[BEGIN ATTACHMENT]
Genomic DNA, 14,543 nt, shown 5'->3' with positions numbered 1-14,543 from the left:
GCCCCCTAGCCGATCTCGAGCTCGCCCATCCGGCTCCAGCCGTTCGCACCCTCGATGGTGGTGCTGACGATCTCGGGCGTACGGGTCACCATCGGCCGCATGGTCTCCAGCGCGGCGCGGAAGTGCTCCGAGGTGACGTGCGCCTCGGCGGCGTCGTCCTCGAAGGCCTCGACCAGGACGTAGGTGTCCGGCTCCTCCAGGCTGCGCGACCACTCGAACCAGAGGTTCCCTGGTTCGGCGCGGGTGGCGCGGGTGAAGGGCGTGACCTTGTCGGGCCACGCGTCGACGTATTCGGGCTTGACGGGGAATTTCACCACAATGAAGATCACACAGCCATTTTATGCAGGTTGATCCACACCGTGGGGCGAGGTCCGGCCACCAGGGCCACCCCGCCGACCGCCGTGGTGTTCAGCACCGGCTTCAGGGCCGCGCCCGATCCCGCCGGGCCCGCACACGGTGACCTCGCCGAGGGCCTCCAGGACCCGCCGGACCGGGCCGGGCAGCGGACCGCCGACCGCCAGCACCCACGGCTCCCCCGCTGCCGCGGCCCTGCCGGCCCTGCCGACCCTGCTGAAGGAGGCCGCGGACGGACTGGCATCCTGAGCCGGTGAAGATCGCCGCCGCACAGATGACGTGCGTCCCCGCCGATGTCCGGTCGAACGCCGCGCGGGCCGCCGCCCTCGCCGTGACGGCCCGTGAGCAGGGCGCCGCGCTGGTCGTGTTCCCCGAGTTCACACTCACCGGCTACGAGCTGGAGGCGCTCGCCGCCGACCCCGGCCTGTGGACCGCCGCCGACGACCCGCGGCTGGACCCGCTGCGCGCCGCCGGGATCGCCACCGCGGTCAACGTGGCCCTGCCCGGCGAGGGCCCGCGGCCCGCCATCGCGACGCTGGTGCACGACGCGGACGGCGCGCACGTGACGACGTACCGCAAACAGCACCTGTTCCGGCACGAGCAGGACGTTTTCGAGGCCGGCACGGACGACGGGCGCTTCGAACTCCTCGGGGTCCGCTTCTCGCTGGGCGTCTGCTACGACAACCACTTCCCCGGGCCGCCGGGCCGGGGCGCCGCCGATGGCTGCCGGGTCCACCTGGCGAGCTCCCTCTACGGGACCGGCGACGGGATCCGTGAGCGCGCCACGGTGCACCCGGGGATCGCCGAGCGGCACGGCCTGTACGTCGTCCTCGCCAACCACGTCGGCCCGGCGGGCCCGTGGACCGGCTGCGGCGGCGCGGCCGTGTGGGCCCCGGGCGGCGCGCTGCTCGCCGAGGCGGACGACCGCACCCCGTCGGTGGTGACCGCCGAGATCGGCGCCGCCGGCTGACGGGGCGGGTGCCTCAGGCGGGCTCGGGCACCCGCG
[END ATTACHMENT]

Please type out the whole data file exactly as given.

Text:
Genomic DNA, 14,543 nt, shown 5'->3' with positions numbered 1-14,543 from the left:
GCCCCCTAGCCGATCTCGAGCTCGCCCATCCGGCTCCAGCCGTTCGCACCCTCGATGGTGGTGCTGACGATCTCGGGCGTACGGGTCACCATCGGCCGCATGGTCTCCAGCGCGGCGCGGAAGTGCTCCGAGGTGACGTGCGCCTCGGCGGCGTCGTCCTCGAAGGCCTCGACCAGGACGTAGGTGTCCGGCTCCTCCAGGCTGCGCGACCACTCGAACCAGAGGTTCCCTGGTTCGGCGCGGGTGGCGCGGGTGAAGGGCGTGACCTTGTCGGGCCACGCGTCGACGTATTCGGGCTTGACGGGGAATTTCACCACAATGAAGATCACACAGCCATTTTATGCAGGTTGATCCACACCGTGGGGCGAGGTCCGGCCACCAGGGCCACCCCGCCGACCGCCGTGGTGTTCAGCACCGGCTTCAGGGCCGCGCCCGATCCCGCCGGGCCCGCACACGGTGACCTCGCCGAGGGCCTCCAGGACCCGCCGGACCGGGCCGGGCAGCGGACCGCCGACCGCCAGCACCCACGGCTCCCCCGCTGCCGCGGCCCTGCCGGCCCTGCCGACCCTGCTGAAGGAGGCCGCGGACGGACTGGCATCCTGAGCCGGTGAAGATCGCCGCCGCACAGATGACGTGCGTCCCCGCCGATGTCCGGTCGAACGCCGCGCGGGCCGCCGCCCTCGCCGTGACGGCCCGTGAGCAGGGCGCCGCGCTGGTCGTGTTCCCCGAGTTCACACTCACCGGCTACGAGCTGGAGGCGCTCGCCGCCGACCCCGGCCTGTGGACCGCCGCCGACGACCCGCGGCTGGACCCGCTGCGCGCCGCCGGGATCGCCACCGCGGTCAACGTGGCCCTGCCCGGCGAGGGCCCGCGGCCCGCCATCGCGACGCTGGTGCACGACGCGGACGGCGCGCACGTGACGACGTACCGCAAACAGCACCTGTTCCGGCACGAGCAGGACGTTTTCGAGGCCGGCACGGACGACGGGCGCTTCGAACTCCTCGGGGTCCGCTTCTCGCTGGGCGTCTGCTACGACAACCACTTCCCCGGGCCGCCGGGCCGGGGCGCCGCCGATGGCTGCCGGGTCCACCTGGCGAGCTCCCTCTACGGGACCGGCGACGGGATCCGTGAGCGCGCCACGGTGCACCCGGGGATCGCCGAGCGGCACGGCCTGTACGTCGTCCTCGCCAACCACGTCGGCCCGGCGGGCCCGTGGACCGGCTGCGGCGGCGCGGCCGTGTGGGCCCCGGGCGGCGCGCTGCTCGCCGAGGCGGACGACCGCACCCCGTCGGTGGTGACCGCCGAGATCGGCGCCGCCGGCTGACGGGGCGGGTGCCTCAGGCGGGCTCGGGCACCCGCG